Nearly three-quarters of those people say their mental well-being suffers and more than half also feel physically ill.

Only eight percent of those who don't consume news excessively report the same kinds of physical and mental ailments.

So how do we stay informed without getting sick?

Stay Informed, But Stay Well

Curate your news.

Set limits. Choose two or three places to get your news, and limit what you take in. I read a newspaper online in the morning, skimming some articles, and reading others slowly. For example, I’ll read about what is happening in the Russian invasion of Ukraine for any new information. But I will scan stories about human rights violations and alleged war crimes. I avoid stories that talk about animal abuse. I know it happens. There is no more information I need. I want an understanding without being paralyzed by the information.

Choose the media that allows you to live the healthiest life.

I rarely watch television news because once I turn it on, it's harder to turn off the television. And the nature of television news is that the stories are shorter. Sometimes this leaves me with a lot of emotion and few of the facts I need to understand it. So, I read a national and local newspaper. It's easier to put down when I'm done.

Am I well-informed? I don’t know. But I am informed enough to make smart decisions for my family and make a meaningful contribution to the world.

The bold images on television leave me feeling overwhelmed and paralyzed. The process of quietly reading the print media allows me time to process the information in a healthier way. Find what provides the balance for you between balanced information and mental and physical well-being.

When it feels like too much, take action.

When it all feels like too much and I'm feeling crushed by the news or unable to manage the information in a healthy way, I challenge myself to stop reading and take positive action.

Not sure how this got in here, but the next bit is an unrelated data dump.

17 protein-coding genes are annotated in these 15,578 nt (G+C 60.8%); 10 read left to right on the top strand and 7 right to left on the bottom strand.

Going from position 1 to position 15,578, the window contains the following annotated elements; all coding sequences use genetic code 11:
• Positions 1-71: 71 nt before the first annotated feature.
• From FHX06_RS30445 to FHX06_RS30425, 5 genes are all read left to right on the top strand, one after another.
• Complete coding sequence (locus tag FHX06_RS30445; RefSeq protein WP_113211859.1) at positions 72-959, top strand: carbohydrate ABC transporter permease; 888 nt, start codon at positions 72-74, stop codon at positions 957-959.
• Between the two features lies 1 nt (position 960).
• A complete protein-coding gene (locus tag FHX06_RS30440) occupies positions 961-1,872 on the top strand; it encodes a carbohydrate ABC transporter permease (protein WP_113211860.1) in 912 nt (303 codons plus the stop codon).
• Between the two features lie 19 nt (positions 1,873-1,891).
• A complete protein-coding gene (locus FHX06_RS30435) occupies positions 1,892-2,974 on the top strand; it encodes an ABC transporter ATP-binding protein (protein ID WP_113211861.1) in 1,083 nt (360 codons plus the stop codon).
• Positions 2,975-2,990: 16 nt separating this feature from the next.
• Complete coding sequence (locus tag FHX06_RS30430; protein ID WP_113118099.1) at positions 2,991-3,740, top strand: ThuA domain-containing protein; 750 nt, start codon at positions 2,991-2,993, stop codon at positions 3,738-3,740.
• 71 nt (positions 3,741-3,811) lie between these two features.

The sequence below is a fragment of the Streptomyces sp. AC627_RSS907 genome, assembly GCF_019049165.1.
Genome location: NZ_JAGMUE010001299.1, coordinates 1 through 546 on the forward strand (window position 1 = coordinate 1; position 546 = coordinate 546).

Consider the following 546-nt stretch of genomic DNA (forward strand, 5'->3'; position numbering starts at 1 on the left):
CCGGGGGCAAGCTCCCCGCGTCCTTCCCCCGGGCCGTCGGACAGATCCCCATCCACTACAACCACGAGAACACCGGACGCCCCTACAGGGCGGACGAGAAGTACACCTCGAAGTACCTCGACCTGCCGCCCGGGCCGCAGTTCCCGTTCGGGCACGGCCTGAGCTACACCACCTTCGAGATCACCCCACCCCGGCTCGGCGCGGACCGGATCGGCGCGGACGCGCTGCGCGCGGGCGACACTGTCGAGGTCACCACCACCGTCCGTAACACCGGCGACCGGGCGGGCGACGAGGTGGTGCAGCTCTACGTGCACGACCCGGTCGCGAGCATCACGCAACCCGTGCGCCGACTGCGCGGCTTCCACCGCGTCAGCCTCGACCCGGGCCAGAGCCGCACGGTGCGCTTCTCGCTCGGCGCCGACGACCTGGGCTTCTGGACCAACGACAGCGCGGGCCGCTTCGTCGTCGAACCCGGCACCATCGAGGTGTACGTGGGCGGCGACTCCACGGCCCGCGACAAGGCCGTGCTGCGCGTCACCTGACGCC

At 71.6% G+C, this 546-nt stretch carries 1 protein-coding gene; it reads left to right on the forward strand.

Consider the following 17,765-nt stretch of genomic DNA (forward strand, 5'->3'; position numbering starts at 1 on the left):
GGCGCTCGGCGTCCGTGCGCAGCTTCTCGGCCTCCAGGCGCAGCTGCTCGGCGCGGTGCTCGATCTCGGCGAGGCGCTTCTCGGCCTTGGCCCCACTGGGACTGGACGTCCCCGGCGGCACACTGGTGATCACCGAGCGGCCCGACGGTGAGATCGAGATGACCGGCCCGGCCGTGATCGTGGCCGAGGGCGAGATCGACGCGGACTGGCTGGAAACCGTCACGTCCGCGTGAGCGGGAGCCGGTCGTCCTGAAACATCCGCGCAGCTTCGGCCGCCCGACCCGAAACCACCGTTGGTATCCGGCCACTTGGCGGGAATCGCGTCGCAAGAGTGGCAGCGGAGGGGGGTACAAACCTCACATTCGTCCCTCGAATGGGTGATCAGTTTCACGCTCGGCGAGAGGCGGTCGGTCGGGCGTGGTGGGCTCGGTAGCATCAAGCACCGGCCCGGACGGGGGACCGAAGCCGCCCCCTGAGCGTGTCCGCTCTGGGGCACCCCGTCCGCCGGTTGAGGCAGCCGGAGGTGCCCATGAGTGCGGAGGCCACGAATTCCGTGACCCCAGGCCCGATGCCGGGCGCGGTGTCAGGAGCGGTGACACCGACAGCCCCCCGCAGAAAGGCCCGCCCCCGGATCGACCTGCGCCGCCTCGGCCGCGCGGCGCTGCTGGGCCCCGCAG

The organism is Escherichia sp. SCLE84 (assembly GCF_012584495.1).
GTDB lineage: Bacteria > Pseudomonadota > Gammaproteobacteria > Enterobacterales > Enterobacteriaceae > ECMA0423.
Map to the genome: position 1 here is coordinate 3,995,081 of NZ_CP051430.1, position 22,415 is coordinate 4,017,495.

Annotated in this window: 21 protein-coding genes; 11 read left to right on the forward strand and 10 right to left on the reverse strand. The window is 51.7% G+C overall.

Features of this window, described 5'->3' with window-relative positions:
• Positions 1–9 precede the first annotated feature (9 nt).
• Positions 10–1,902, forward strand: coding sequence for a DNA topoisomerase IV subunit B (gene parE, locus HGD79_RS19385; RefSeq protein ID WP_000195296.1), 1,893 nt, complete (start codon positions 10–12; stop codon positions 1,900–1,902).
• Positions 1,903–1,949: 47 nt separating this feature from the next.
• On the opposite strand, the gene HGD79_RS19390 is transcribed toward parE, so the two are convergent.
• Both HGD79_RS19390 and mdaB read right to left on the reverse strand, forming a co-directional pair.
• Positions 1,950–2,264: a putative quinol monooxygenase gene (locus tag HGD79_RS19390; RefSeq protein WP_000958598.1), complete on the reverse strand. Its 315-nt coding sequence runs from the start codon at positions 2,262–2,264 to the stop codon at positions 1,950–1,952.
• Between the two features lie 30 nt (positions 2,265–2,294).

I look for a way to donate, help people, protest, and leave things better. I changed my party affiliation after a troubling news story and donated to the Red Cross after another. I also read about the candidates and vote.

Taking action can remind us of our individual power and how even our small actions can make a difference in our communities, schools, and countries. It also shifts the burden of the bad news into something that leaves me feeling better.

Change the mood.

It's also important to shift from the sense of overwhelm, anger, and helplessness to something better. Break the feelings left by bad news by going for a walk outside, turning on energetic music, or finding something to be grateful for so you don't get stuck in despair.

There is a thin line between staying informed and staying infirm. Be aware of what that is for you. How do you feel after watching or reading the news? What media keeps you up to date, and which keeps you anxious and stuck in a repetitive cycle?

Find your go-to method for staying informed, then take a break from the incessant news cycle before it breaks you.